Such exquisite torture.
I don’t know why I do it to myself.
But give me some quiet time to think, and it is bound to happen.
My two youngest are tucked away asleep in their beds, my oldest is at an activity for the girls in our church, and my husband is out doing neighborhood visits with members of our congregation.
I should be enjoying some rare and precious moments of quiet and solitude.
And yet somehow, like every other time I am left alone for any given period of time, I find myself pulling an oversized men’s large cotton t-shirt over my head, listening to songs of nostalgia, flipping through pictures of my past life, while draped in the fuzzy blanket that kept my husband warm on his final day.
It hurts so much. And yet it feels so good. Bittersweet memories flow down my cheeks in the form of rolling tears.
I took it to another level tonight when I searched my old Idaho address on Google Earth. There, on the screen, was a clear view of my life five years ago. The flowers I planted, the kiddie pool on the back patio, our old pop up camper in the driveway… I felt sure that if I could jump into the picture, I would find myself inside rocking a chubby baby girl, and chasing after a tutu obsessed toddler. I was probably sleep deprived and worn out, and I absolutely was counting down the minutes until the garage would squeak open, and my RJ would walk in the door with a healthy dose of back up.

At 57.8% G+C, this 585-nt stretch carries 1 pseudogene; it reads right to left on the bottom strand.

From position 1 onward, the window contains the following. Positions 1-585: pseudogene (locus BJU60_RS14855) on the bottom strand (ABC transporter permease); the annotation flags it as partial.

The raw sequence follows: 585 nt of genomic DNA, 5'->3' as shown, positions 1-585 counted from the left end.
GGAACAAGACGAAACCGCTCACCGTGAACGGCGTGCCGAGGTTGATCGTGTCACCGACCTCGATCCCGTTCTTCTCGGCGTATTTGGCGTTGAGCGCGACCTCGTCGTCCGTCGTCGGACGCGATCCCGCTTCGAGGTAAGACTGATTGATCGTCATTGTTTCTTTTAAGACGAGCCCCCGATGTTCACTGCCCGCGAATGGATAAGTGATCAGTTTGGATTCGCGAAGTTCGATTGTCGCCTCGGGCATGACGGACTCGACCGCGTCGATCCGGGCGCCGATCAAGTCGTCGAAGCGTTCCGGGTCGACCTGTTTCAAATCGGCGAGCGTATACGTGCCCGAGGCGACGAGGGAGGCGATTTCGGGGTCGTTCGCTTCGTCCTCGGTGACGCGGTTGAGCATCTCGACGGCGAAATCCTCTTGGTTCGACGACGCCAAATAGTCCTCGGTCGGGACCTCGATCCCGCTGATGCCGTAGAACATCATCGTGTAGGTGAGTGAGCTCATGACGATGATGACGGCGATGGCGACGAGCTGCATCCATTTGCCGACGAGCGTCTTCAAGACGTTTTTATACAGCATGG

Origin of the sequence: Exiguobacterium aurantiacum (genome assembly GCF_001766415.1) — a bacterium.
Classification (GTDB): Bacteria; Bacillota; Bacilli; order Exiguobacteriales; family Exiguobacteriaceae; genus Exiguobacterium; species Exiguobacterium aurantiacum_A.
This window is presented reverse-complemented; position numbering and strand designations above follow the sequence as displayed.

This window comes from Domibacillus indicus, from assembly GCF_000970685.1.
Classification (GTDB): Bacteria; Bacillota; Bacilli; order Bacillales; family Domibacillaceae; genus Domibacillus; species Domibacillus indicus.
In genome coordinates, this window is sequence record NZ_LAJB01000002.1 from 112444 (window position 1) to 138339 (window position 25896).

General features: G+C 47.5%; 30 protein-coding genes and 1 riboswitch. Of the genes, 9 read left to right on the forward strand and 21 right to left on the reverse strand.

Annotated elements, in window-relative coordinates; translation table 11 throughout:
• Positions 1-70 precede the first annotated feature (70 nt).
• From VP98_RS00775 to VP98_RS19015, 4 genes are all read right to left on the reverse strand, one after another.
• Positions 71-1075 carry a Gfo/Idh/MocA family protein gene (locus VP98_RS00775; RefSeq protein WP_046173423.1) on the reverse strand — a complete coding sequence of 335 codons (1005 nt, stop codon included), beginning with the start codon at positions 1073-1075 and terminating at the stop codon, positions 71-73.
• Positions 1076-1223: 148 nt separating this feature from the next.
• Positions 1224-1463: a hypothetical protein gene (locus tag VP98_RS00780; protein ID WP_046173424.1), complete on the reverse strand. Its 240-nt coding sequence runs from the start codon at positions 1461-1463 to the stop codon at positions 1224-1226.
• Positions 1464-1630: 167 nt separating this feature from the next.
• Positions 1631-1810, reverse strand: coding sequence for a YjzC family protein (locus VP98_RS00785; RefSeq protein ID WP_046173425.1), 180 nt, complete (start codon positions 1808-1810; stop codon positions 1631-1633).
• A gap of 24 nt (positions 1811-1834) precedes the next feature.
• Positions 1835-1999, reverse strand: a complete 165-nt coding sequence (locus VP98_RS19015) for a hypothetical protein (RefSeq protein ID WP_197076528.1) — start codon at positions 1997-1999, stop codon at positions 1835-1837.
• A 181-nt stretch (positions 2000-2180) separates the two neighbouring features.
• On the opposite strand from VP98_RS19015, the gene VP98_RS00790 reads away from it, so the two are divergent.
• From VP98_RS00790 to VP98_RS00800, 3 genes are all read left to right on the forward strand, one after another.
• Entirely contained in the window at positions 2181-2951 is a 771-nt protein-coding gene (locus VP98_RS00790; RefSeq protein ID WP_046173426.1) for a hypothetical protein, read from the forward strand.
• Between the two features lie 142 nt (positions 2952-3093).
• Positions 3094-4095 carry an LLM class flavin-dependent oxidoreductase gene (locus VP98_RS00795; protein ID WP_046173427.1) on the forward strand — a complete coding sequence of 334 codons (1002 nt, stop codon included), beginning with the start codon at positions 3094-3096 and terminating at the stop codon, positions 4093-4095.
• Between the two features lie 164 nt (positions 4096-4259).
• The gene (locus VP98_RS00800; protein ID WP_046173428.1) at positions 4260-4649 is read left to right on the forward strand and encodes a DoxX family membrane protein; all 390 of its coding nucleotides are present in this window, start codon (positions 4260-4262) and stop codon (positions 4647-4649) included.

I was happy. And blissfully unaware.
How I miss being unaware.
I would be lying if I said that seeing my old house didn’t add a bit of salt to my already festering heart wounds. I really am happy with where I am at now, with the way that God has led me to where I am supposed to be. But as much as I am thankful for my new path, I also find myself grieving what used to be my reality, and what never got to be. I long for the picture I have in my mind of today, for the plan that never happened and the life we didn’t get to share.
The tired mom in that pretty little house could never have guessed how different life would soon be. How much harder it was going to get.
Now, the dark days are especially bleak, but the the bright ones are vibrant and more beautiful than before. Walking through the dark really has taught me to appreciate every drop of light.
So here is to the light.